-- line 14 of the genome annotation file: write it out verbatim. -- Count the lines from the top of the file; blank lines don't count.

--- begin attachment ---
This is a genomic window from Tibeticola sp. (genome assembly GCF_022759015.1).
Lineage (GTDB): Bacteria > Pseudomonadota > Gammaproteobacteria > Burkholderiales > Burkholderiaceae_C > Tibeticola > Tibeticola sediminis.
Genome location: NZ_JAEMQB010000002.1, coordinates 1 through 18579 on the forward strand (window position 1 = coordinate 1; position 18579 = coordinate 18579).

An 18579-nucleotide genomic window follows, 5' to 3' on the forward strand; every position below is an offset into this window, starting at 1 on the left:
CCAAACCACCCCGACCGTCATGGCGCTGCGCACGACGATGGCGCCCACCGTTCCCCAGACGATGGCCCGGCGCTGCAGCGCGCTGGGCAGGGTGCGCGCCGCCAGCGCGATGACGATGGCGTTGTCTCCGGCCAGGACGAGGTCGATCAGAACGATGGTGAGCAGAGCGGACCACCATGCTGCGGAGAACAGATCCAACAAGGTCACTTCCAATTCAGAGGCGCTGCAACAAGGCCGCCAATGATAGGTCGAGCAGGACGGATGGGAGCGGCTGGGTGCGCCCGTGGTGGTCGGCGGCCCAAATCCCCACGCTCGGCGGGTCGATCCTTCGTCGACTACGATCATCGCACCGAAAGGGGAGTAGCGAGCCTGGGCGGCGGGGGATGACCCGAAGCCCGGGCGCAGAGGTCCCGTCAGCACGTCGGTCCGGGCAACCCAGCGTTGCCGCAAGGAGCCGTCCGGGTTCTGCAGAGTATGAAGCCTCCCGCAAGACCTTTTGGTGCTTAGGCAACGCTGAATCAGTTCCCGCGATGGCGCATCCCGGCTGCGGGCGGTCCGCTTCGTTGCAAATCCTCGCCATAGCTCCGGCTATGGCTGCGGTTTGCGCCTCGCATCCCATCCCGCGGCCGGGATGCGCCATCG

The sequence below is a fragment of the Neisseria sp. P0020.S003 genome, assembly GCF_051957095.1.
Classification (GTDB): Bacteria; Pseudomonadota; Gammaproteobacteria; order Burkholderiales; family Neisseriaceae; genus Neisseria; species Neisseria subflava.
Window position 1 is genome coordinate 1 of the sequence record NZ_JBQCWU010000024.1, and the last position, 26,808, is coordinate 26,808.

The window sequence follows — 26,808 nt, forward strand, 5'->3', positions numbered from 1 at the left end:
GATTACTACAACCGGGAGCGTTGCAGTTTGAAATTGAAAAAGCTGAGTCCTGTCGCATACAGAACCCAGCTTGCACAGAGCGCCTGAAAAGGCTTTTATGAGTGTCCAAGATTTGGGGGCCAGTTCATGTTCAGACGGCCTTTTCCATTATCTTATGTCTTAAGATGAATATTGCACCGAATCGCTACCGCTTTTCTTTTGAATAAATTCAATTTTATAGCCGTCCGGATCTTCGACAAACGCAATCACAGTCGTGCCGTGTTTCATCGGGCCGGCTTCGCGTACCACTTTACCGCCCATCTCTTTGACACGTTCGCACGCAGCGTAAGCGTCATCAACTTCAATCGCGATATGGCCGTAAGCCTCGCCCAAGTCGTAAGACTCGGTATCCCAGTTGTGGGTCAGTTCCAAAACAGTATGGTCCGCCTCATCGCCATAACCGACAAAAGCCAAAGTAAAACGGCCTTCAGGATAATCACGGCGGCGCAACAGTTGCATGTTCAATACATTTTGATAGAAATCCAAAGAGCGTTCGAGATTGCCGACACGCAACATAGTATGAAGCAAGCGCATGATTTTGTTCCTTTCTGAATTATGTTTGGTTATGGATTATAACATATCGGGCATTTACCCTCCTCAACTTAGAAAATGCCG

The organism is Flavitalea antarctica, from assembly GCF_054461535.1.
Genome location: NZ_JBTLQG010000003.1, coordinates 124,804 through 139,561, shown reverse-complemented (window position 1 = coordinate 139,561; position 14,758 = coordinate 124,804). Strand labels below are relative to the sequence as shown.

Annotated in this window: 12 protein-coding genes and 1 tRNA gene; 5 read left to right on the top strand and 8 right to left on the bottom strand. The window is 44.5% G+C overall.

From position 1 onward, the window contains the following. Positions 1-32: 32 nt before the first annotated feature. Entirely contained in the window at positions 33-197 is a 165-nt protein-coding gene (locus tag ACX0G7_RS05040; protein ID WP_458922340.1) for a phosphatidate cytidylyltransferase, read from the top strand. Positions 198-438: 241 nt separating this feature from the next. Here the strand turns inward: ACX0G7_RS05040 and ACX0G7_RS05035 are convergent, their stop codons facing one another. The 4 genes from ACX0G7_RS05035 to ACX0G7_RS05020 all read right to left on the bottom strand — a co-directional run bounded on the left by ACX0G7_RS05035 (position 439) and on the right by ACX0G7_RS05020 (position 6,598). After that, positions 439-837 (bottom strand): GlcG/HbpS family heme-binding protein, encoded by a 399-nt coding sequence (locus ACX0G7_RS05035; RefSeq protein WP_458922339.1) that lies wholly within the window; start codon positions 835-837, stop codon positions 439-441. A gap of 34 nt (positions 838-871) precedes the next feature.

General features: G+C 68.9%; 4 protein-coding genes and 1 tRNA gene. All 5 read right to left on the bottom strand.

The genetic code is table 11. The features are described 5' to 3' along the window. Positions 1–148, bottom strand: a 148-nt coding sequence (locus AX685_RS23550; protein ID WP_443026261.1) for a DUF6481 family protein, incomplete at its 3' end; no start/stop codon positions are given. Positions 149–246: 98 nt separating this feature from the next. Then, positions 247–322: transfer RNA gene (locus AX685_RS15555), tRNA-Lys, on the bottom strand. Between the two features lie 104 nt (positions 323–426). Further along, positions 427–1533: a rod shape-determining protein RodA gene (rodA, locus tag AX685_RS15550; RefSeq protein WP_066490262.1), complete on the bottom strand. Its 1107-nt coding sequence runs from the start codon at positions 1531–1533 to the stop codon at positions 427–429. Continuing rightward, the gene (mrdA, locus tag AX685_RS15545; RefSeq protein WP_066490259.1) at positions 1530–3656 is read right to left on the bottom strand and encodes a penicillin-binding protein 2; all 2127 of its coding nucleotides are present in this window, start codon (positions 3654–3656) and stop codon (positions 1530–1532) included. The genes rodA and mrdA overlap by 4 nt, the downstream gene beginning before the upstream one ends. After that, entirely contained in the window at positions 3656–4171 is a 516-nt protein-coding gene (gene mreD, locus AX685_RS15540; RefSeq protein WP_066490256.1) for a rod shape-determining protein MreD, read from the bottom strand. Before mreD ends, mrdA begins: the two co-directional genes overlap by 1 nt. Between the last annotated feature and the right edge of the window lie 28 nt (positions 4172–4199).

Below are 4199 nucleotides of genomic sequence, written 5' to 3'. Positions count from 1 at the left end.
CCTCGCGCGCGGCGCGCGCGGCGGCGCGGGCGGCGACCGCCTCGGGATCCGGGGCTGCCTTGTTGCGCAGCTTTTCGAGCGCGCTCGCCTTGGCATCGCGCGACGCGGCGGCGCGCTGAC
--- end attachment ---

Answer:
From position 1 onward, the window contains the following. Positions 1-32: 32 nt before the first annotated feature. Entirely contained in the window at positions 33-197 is a 165-nt protein-coding gene (locus tag ACX0G7_RS05040; protein ID WP_458922340.1) for a phosphatidate cytidylyltransferase, read from the top strand. Positions 198-438: 241 nt separating this feature from the next. Here the strand turns inward: ACX0G7_RS05040 and ACX0G7_RS05035 are convergent, their stop codons facing one another. The 4 genes from ACX0G7_RS05035 to ACX0G7_RS05020 all read right to left on the bottom strand — a co-directional run bounded on the left by ACX0G7_RS05035 (position 439) and on the right by ACX0G7_RS05020 (position 6,598). After that, positions 439-837 (bottom strand): GlcG/HbpS family heme-binding protein, encoded by a 399-nt coding sequence (locus ACX0G7_RS05035; RefSeq protein WP_458922339.1) that lies wholly within the window; start codon positions 835-837, stop codon positions 439-441. A gap of 34 nt (positions 838-871) precedes the next feature.